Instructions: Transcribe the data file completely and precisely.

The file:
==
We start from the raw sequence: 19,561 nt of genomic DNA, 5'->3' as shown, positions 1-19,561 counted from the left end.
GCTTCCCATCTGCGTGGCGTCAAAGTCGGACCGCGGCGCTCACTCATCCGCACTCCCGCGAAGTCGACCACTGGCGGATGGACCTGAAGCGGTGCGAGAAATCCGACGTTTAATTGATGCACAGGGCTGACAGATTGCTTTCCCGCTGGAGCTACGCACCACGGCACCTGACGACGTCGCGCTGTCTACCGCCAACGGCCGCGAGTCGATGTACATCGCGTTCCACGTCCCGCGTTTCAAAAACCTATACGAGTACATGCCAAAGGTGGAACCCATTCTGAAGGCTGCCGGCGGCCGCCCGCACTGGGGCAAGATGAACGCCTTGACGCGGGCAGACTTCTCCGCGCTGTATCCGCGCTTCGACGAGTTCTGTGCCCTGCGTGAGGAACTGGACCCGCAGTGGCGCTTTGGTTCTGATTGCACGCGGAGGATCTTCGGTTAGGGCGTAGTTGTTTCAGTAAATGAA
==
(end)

We start from the raw sequence: 19,561 nt of genomic DNA, 5'->3' as shown, positions 1-19,561 counted from the left end.
GCTTCCCATCTGCGTGGCGTCAAAGTCGGACCGCGGCGCTCACTCATCCGCACTCCCGCGAAGTCGACCACTGGCGGATGGACCTGAAGCGGTGCGAGAAATCCGACGTTTAATTGATGCACAGGGCTGACAGATTGCTTTCCCGCTGGAGCTACGCACCACGGCACCTGACGACGTCGCGCTGTCTACCGCCAACGGCCGCGAGTCGATGTACATCGCGTTCCACGTCCCGCGTTTCAAAAACCTATACGAGTACATGCCAAAGGTGGAACCCATTCTGAAGGCTGCCGGCGGCCGCCCGCACTGGGGCAAGATGAACGCCTTGACGCGGGCAGACTTCTCCGCGCTGTATCCGCGCTTCGACGAGTTCTGTGCCCTGCGTGAGGAACTGGACCCGCAGTGGCGCTTTGGTTCTGATTGCACGCGGAGGATCTTCGGTTAGGGCGTAGTTGTTTCAGTAAATGAA